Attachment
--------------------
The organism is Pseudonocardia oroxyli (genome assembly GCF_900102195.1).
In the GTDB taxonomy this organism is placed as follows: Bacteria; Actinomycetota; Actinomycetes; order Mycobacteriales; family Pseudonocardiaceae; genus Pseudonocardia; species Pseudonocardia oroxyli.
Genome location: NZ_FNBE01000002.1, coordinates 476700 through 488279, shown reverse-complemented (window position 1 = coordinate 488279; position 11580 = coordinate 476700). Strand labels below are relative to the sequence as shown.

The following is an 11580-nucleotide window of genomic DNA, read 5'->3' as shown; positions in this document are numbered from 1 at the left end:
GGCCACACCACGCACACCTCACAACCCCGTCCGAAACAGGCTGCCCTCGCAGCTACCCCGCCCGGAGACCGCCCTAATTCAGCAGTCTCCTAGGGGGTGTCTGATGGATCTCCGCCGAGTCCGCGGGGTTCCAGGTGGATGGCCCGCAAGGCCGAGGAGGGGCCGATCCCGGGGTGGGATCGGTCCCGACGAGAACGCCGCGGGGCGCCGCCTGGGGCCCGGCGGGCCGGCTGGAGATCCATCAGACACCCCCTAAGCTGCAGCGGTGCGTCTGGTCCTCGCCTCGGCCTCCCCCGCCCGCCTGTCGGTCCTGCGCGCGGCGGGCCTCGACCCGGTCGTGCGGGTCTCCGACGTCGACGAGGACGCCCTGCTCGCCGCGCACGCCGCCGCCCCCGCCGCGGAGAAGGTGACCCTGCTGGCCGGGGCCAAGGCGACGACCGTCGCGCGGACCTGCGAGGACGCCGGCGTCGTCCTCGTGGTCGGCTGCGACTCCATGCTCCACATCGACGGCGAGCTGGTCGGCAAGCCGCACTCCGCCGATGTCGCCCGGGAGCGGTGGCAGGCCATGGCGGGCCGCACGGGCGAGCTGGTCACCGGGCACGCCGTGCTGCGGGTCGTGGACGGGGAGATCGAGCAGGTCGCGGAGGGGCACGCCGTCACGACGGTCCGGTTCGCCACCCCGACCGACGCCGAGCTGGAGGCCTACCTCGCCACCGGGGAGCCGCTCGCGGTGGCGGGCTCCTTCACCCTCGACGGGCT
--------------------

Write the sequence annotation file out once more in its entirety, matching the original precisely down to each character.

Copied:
The organism is Pseudonocardia oroxyli (genome assembly GCF_900102195.1).
In the GTDB taxonomy this organism is placed as follows: Bacteria; Actinomycetota; Actinomycetes; order Mycobacteriales; family Pseudonocardiaceae; genus Pseudonocardia; species Pseudonocardia oroxyli.
Genome location: NZ_FNBE01000002.1, coordinates 476700 through 488279, shown reverse-complemented (window position 1 = coordinate 488279; position 11580 = coordinate 476700). Strand labels below are relative to the sequence as shown.

The following is an 11580-nucleotide window of genomic DNA, read 5'->3' as shown; positions in this document are numbered from 1 at the left end:
GGCCACACCACGCACACCTCACAACCCCGTCCGAAACAGGCTGCCCTCGCAGCTACCCCGCCCGGAGACCGCCCTAATTCAGCAGTCTCCTAGGGGGTGTCTGATGGATCTCCGCCGAGTCCGCGGGGTTCCAGGTGGATGGCCCGCAAGGCCGAGGAGGGGCCGATCCCGGGGTGGGATCGGTCCCGACGAGAACGCCGCGGGGCGCCGCCTGGGGCCCGGCGGGCCGGCTGGAGATCCATCAGACACCCCCTAAGCTGCAGCGGTGCGTCTGGTCCTCGCCTCGGCCTCCCCCGCCCGCCTGTCGGTCCTGCGCGCGGCGGGCCTCGACCCGGTCGTGCGGGTCTCCGACGTCGACGAGGACGCCCTGCTCGCCGCGCACGCCGCCGCCCCCGCCGCGGAGAAGGTGACCCTGCTGGCCGGGGCCAAGGCGACGACCGTCGCGCGGACCTGCGAGGACGCCGGCGTCGTCCTCGTGGTCGGCTGCGACTCCATGCTCCACATCGACGGCGAGCTGGTCGGCAAGCCGCACTCCGCCGATGTCGCCCGGGAGCGGTGGCAGGCCATGGCGGGCCGCACGGGCGAGCTGGTCACCGGGCACGCCGTGCTGCGGGTCGTGGACGGGGAGATCGAGCAGGTCGCGGAGGGGCACGCCGTCACGACGGTCCGGTTCGCCACCCCGACCGACGCCGAGCTGGAGGCCTACCTCGCCACCGGGGAGCCGCTCGCGGTGGCGGGCTCCTTCACCCTCGACGGGCT